Or maybe he’s the one who is batshit crazy.

When you’re the sane one in a crazy world, does that make you crazy in comparison?

The other thing that stood out for me was the title character (well, title POV character). The book is called As I Lay Dying (which is an allusion to the Odyssey, which inspired Joyce to write Ulysses, which clearly inspired As I Lay Dying. Boom!). Addie is the one who is laying dying when the novel opens, so she’s pretty damn important.

But we only get a single chapter from Addie’s POV, which comes in the middle and is out of time with the sequence of events.

That doesn’t matter though. It’s one of the most powerful chapters of the book. We find out who Addie really is. Turns out she’s a mean, nasty, violent woman who has no faith in the world or her family or her marriage or herself. There’s been tons written about Addie, and some consider her a feminist of sorts. I think she’s the story’s villain. It’s because of her that all this madness occurs.

But if it wasn’t for her villainy, we’d have a boring short story about a loving matriarch being buried in the backyard. Who wants that?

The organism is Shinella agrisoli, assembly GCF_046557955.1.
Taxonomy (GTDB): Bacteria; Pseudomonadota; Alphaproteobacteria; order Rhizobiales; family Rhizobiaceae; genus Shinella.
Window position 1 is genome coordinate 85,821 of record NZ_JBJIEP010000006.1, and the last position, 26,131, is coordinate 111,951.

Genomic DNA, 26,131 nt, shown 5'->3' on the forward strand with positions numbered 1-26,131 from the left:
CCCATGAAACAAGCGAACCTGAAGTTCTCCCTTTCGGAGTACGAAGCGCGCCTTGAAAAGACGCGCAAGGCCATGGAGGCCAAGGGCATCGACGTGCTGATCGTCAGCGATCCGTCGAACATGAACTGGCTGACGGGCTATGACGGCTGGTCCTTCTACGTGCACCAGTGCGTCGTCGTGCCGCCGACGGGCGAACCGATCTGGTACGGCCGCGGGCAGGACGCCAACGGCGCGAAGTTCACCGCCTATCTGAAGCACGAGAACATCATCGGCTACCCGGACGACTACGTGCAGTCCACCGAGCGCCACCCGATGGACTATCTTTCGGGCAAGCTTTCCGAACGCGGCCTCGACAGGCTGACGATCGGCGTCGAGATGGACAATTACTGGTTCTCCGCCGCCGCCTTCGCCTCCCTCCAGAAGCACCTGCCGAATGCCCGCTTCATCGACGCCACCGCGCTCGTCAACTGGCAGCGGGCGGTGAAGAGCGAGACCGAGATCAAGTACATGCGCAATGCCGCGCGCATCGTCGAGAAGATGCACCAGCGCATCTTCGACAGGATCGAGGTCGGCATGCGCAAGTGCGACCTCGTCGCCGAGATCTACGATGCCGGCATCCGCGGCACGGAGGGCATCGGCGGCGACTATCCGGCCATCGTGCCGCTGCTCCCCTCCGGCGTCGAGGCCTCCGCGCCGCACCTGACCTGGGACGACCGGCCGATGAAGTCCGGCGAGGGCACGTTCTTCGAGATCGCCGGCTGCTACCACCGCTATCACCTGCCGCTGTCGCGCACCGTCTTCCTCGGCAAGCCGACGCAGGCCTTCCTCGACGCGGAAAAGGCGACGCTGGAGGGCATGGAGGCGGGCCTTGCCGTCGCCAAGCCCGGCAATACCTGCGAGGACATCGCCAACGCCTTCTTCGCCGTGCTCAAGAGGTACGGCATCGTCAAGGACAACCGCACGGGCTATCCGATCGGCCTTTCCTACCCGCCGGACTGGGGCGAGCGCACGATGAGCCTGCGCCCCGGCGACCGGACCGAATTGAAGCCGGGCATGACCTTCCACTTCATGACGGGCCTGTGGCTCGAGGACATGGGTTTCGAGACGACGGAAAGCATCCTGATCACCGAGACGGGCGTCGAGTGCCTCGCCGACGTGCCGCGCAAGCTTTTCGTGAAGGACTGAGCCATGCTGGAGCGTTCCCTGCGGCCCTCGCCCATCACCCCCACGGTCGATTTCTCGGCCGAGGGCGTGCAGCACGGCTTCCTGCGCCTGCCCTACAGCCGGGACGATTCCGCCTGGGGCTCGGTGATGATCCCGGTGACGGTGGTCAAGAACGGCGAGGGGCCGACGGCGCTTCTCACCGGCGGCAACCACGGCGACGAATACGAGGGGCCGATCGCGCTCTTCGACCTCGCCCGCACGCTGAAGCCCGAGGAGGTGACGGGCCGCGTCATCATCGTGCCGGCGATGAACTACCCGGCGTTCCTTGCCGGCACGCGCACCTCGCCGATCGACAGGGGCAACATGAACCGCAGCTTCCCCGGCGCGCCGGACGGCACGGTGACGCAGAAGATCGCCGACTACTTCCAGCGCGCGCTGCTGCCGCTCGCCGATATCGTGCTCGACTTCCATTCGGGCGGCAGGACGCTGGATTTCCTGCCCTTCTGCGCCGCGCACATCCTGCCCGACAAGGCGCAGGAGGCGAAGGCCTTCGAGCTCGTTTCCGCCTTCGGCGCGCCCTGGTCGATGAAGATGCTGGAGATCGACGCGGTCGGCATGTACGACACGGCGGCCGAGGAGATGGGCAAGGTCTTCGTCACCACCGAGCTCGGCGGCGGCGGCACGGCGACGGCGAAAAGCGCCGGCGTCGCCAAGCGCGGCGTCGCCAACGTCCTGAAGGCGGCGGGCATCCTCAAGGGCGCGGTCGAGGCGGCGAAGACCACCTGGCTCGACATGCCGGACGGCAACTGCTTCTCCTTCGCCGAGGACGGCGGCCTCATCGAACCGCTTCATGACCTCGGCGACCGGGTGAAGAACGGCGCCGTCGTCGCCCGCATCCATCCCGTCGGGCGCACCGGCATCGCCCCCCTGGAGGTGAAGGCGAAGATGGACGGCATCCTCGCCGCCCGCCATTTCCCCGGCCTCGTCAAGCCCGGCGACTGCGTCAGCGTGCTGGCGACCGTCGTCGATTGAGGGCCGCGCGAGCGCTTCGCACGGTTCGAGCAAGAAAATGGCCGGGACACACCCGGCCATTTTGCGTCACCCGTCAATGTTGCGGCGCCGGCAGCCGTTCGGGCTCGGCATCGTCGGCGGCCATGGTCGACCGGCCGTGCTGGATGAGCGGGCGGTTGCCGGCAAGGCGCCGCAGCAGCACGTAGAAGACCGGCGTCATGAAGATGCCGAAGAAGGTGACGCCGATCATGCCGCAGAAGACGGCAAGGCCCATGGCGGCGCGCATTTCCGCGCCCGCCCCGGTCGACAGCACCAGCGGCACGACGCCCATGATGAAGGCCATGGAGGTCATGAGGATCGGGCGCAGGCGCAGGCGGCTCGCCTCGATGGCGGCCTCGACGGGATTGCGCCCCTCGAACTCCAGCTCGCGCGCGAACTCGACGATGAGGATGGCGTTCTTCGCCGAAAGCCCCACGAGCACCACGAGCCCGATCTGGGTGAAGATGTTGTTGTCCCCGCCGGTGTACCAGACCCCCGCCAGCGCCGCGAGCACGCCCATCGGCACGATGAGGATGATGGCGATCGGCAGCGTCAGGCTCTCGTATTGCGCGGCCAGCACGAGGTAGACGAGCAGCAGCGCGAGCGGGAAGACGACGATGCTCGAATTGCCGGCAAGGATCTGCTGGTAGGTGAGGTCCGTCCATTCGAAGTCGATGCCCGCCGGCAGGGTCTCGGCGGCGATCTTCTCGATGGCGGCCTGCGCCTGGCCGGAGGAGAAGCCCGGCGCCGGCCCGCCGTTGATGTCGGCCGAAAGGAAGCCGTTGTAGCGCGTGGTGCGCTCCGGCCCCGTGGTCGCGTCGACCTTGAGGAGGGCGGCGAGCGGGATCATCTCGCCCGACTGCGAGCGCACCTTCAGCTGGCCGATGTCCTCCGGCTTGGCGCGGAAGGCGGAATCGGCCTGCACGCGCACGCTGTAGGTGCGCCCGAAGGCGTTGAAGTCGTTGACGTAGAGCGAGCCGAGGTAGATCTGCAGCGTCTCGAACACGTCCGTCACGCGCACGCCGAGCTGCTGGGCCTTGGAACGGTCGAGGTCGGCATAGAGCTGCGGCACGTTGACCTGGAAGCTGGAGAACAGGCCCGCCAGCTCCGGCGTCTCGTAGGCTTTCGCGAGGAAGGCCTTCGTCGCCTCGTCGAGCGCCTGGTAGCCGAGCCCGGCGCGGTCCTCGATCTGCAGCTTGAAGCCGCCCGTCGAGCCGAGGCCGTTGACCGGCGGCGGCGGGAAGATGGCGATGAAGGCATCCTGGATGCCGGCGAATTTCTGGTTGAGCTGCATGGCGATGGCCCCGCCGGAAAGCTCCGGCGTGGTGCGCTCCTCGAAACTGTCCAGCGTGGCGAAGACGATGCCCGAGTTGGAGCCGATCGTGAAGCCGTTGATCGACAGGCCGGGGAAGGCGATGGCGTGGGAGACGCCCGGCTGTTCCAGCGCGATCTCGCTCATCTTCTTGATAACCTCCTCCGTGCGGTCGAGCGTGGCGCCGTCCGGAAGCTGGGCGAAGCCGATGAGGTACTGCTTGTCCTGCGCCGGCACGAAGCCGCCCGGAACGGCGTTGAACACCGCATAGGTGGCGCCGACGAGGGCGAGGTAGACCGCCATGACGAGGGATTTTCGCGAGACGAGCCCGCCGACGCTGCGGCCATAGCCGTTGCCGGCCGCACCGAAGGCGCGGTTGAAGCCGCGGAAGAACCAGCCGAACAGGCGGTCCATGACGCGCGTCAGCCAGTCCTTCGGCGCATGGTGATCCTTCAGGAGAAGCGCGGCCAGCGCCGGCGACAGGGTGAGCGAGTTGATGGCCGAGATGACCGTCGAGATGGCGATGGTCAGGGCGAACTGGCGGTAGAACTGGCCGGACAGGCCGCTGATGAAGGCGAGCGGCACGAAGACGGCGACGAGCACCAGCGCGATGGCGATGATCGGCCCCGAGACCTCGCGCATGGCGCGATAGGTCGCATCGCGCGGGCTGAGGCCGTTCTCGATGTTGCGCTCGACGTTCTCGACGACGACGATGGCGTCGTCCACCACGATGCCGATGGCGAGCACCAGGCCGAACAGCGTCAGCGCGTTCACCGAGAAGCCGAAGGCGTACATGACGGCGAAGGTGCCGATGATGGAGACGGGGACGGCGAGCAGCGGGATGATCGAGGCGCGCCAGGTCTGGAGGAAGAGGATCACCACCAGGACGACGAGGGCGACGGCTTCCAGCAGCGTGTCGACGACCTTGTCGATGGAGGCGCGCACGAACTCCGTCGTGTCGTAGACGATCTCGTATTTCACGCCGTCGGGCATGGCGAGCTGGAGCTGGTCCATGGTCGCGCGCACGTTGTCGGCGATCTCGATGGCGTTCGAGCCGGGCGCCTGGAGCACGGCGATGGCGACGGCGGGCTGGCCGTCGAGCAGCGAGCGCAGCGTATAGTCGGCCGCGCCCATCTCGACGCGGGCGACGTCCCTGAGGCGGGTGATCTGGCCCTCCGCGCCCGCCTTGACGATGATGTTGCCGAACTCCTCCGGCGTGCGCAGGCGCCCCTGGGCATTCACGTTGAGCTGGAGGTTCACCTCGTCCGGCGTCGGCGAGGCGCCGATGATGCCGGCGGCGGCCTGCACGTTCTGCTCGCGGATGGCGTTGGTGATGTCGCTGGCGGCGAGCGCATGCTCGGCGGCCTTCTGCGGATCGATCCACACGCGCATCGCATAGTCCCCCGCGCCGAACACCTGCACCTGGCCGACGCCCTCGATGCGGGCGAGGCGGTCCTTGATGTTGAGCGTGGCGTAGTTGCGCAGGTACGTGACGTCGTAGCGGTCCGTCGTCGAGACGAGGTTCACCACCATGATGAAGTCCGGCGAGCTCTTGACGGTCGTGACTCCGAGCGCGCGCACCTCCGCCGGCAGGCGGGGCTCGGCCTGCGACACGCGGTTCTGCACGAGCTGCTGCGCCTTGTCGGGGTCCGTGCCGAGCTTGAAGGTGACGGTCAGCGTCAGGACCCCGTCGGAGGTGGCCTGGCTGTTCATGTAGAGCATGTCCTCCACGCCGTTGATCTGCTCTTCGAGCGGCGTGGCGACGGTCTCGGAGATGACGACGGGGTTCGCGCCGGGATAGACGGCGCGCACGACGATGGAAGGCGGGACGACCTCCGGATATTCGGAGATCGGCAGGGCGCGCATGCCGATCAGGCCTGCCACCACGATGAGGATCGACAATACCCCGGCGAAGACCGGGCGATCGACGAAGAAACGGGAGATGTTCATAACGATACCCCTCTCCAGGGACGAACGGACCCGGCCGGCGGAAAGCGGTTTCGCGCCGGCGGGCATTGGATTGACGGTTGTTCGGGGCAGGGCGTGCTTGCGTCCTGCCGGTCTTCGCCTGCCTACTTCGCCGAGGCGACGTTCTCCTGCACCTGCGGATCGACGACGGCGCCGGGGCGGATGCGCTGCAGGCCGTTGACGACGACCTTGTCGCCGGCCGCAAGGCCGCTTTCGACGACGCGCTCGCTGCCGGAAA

Next up: a deviation from the “classic” challenge, where I tackle a more modern literary hit.


Classic Lit Challenge 4: Pride and Prejudice

After this post I’m expecting hordes of furious Jane Austen fans at my door.

So when I was at the used book sale I spied Jane Austen’s classic Pride and Prejudice. Of course I’m familiar with Austen. She’s one of the biggies. She basically invented the romance genre. And who doesn’t love the movie Clueless (which is loosely based on Austen’s Emma)?

prideprejudice423x630I’d never read anything by Austen, though I know many writers and readers who practically worship her. Romance isn’t my thing, but not wanting to consider myself a literary snob, I handed over the dollar and set to reading.

When I was younger I had it in my head that I had to finish every book I started. As I got older and time became more precious, I tossed that useless rule. With this literary challenge, though, I told myself I’d at least read until page 50. If I still couldn’t take the torture, I’d tap out then.

For Pride and Prejudice I made it to page 38.

I don’t know what it was exactly that made me quit this book.